Being an Expedition to Seward

Yesterday was an early start for the animal behavior group. We had a two and a half hour drive to Seward and Resurrection Bay planned to catch some fish! Along the way, we stopped many times to take pictures of beautiful Cook Inlet and the mountains.

As we drove it began to get colder. We must have been getting higher into the mountains, because there was snow everywhere. Snow. In June.

It was a strange thing to see, but this is why they call it the Great White North!

It was a strange thing to see, but this is why they call it the Great White North!

 

When we finally arrived in Seward we had to do a bit of off-road driving to get to the lakes. Ponds, more like. We were looking at a large group of ponds in the middle of a large muddy field filled with knee-high grass. My boots and pants were covered in mud and pollen after walking around. The scenery was great though, even though we had to listen to the sounds of seagulls and crows screaming at each other.

bAfter lunch we got to work. Traps were laid to catch fish for our crosses and the equipment to measure color was set up. Lily manned the color station while the rest of us patrolled the edges of the pond, nets in hand, searching for courting and parental males. When the sun came out from behind the clouds, this was an easy task; the pond was shallow and the water clear, and in the sunlight we could see straight to the bottom. The males were brightly-colored and most were guarding nests built into the muskeg-y bottom. Watching them was a fascinating experience. Reading about courtship behavior is one thing. It’s quite another to see it in action, to watch the males chase off rival males, to see the males and females dance about each other, to observe how diligently the males guard their nests and just-hatched fry. Watching multiples males and multiple interactions on a large scale was somewhat dizzying, but gave me a new appreciation for the stickleback mating process.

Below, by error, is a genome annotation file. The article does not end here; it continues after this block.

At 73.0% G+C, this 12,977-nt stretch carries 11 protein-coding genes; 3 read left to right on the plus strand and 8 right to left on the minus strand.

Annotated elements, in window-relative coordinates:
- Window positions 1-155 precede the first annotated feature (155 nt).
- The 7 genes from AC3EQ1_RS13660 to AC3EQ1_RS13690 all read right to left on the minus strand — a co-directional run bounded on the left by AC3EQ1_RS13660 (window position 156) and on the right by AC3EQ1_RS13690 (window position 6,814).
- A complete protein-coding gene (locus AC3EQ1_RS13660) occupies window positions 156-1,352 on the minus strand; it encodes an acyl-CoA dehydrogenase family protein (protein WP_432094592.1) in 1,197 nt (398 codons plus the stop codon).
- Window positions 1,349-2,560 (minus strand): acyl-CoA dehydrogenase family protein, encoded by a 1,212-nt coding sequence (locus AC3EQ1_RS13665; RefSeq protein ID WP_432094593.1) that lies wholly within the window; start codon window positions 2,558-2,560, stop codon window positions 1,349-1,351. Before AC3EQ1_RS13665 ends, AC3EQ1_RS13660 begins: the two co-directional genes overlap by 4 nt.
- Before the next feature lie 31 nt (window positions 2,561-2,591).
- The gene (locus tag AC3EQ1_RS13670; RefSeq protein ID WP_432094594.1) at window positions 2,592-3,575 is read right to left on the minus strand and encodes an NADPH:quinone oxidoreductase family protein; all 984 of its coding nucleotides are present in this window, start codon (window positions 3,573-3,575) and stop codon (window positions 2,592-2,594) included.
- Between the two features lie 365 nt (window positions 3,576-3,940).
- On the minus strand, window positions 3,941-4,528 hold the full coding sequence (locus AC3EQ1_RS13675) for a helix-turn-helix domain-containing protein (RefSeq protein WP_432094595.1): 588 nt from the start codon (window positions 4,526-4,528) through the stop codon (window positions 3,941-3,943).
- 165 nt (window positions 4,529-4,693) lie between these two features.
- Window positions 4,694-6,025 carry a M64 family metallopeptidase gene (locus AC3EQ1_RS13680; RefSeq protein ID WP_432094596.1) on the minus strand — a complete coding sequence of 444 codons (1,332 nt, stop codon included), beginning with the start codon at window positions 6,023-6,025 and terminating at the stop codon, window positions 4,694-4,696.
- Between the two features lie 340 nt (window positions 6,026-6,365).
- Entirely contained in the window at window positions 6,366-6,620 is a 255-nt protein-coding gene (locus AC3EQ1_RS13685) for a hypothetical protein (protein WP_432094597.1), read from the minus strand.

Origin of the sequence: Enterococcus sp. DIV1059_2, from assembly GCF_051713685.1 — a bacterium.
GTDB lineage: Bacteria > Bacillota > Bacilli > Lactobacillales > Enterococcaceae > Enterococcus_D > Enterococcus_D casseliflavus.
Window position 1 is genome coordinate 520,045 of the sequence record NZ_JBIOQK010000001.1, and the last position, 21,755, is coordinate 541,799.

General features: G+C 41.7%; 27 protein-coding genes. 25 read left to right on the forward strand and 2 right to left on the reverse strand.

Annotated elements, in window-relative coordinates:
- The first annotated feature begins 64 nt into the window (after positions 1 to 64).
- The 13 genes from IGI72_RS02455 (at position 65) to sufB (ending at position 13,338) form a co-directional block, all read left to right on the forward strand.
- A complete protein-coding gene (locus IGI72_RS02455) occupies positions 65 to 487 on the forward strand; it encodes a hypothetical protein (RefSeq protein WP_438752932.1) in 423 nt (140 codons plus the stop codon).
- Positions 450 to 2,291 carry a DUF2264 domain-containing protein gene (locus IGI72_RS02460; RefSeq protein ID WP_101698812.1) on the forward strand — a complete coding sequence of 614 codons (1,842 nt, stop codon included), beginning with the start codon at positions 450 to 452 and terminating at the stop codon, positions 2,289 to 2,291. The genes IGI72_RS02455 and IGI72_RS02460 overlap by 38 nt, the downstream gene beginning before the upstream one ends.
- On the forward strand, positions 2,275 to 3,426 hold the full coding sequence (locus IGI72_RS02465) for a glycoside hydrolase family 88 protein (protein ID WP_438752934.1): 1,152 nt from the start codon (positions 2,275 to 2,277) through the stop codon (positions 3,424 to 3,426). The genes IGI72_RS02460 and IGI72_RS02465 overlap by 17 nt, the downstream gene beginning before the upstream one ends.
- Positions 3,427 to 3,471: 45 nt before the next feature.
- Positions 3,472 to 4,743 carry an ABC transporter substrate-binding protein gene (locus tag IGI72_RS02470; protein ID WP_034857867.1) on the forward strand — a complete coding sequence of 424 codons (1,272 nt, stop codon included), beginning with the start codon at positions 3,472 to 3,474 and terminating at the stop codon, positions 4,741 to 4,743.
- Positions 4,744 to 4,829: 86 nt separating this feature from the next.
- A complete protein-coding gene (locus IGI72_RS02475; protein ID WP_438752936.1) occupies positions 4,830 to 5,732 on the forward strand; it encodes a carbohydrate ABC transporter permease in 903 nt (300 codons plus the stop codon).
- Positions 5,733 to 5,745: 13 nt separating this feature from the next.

During our day we had a visitor! A woman walking her dogs saw us gathering specimens and asked about the threespine stickleback. She was treated to the full explanation of our purpose and the evolutionary significance of the fish. She seemed quite interested. It’s nice to know that locals want to learn more about the work we do here.

And her dogs were very friendly.

And her dogs were very friendly.

There’s also nothing quite like cold pizza for lunch during field work. Mmm-mmm.

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